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Thursday, Aug 17th

AfICTA member hopes for Africa-driven tech revolution

AfICTA member hopes for Africa-driven tech revolution.

The Internet of Things (IoT) is a reality in Africa, but a great deal more needs to be done before ordinary citizens truly appreciate the impact this tech force can have on their lives and on the development of the continent.

This is the message members of the Africa ICT Alliance (AfICTA) will drive home to delegates at the organisation's 4th Summit scheduled for 11 -14 October in Windhoek, Namibia.

The theme of the event is Internet of Things for Sustainable Development.

Paul Rowney, Chair of the Summit Committee in Windhoek, says while IoT is not a prerequisite for sustainable development, if allowed to flourish it can fast-track a country towards meeting its development goals.

"This would require governments to liberate the ICT industry, empowering new and incumbent players an open market within which to operate. The IoT would benefit from more open and unlicensed spectrum, lower national and international data rates, and an explosion in accessible public WiFi," said Rowney.

IoT is present in Africa... but its full impact is yet to be realised and this is because, as Rowney explains, the high cost of data services compounded with the lack of reliable internet services across much of Africa has, so far, limited the technology's potential.

"In many countries only a minority have access to the Internet. Further for many their countries IT and Communication regulation and policies are outdated and therefore impede growth and stifle innovation around the IoT," he added.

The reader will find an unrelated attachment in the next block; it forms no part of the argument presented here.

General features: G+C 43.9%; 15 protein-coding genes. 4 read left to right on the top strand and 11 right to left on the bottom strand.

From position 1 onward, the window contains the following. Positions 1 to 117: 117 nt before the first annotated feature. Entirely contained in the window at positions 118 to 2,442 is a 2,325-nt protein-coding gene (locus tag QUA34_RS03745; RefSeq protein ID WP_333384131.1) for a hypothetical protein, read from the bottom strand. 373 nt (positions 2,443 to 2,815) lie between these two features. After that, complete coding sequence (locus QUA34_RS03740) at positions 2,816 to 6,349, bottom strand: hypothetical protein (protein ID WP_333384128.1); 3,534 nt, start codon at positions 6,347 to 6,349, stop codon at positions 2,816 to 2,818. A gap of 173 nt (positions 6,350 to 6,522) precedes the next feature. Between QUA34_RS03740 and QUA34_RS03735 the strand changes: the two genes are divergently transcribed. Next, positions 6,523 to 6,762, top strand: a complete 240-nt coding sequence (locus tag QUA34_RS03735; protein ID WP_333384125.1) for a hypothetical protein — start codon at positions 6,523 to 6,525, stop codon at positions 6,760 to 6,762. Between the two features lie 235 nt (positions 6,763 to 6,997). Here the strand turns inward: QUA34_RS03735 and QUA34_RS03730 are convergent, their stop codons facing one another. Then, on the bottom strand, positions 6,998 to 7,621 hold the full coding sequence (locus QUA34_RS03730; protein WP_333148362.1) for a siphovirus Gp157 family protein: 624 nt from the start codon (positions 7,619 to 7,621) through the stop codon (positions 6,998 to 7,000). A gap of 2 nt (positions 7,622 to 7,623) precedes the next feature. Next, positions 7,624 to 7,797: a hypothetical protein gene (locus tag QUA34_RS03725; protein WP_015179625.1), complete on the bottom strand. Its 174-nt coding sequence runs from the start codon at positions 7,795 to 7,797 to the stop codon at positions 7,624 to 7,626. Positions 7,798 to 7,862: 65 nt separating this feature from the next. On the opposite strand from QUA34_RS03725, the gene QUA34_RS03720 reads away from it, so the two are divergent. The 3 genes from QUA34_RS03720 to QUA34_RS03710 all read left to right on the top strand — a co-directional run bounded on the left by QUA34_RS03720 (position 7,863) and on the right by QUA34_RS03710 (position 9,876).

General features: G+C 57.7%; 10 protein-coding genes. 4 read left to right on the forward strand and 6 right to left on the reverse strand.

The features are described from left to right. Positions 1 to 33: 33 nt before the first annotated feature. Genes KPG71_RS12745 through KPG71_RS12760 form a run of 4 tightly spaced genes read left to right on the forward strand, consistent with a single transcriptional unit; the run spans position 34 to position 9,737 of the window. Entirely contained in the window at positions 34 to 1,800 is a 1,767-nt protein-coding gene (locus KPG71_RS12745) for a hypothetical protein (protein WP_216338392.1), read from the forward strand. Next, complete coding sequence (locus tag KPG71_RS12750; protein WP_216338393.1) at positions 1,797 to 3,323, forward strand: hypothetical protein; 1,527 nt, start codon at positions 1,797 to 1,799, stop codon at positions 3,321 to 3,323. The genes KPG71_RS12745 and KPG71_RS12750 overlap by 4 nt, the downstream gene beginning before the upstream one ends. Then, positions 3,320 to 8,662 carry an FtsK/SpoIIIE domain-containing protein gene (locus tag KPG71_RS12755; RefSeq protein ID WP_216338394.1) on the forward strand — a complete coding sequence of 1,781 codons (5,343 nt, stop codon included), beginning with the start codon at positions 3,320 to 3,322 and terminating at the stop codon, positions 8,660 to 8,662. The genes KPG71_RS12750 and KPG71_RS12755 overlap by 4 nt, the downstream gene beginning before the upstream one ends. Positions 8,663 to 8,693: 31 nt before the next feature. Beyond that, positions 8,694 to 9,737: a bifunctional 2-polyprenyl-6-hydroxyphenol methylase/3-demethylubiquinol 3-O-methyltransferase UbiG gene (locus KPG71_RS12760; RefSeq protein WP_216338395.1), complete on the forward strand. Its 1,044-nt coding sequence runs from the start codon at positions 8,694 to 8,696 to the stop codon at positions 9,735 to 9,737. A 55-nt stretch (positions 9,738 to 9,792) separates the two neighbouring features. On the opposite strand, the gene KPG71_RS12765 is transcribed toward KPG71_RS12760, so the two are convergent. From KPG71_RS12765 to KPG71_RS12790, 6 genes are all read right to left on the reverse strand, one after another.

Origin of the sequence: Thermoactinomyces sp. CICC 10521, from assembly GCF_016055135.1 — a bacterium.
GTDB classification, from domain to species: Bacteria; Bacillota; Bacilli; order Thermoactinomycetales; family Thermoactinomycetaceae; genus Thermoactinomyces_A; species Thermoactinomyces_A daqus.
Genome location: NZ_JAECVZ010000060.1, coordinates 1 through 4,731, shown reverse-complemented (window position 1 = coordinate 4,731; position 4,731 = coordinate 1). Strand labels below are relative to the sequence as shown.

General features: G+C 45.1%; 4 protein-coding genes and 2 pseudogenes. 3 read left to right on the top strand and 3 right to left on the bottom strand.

In marketing its event, AfICTA leadership has raised the questions of whether Africa, as a more connected continent, is surpassing the 15% intra-African trade? Taking 60% of people out of poverty? And building a critical mass of skilled labour for tomorrow's prosperity?

Rowney's view is that the continent has made progress, but has yet to connect the majority of citizens, in particular, and not limit its rural areas. "Even in urban areas where 3 and 4G is rife, many of urban population lack the financial means to access these services. There are many reasons why the continent has yet to achieve universal access and service, from poor or lack of core infrastructure, unreliable power, affordability, accessibility, outdated regulations, etc. Most can be overcome as can be seen in countries that are committed to bridging the digital divide."

And although AfICTA is aware of the challenge presented by regulation that lags behind innovation, of un-or underutilised spectrum and of bureaucracy inhibiting 20th century telecommunication ideals, Rowney is hoping for a major turnaround in Windhoek in October.

His wish is for the event to give rise to a technology revolution, driven by Africa for Africa, with a commitment from governments to implement a conducive environment for ICT to thrive.

"I agree there is way too much talk and too little action. However, we are seeing movement in the right direction. What we need now is an acceleration in the pace that we leverage technology with less reliance on the old ways of doing business. The African continent has unique challenges, many of which can only be solved through African innovation and not the box-dropping of foreign ideas and solutions. The fact that they work elsewhere does not mean that they will work here. We need to trust our own experts and nurture our own expertise, and look inwards to developing our own ICT solutions," he adds.

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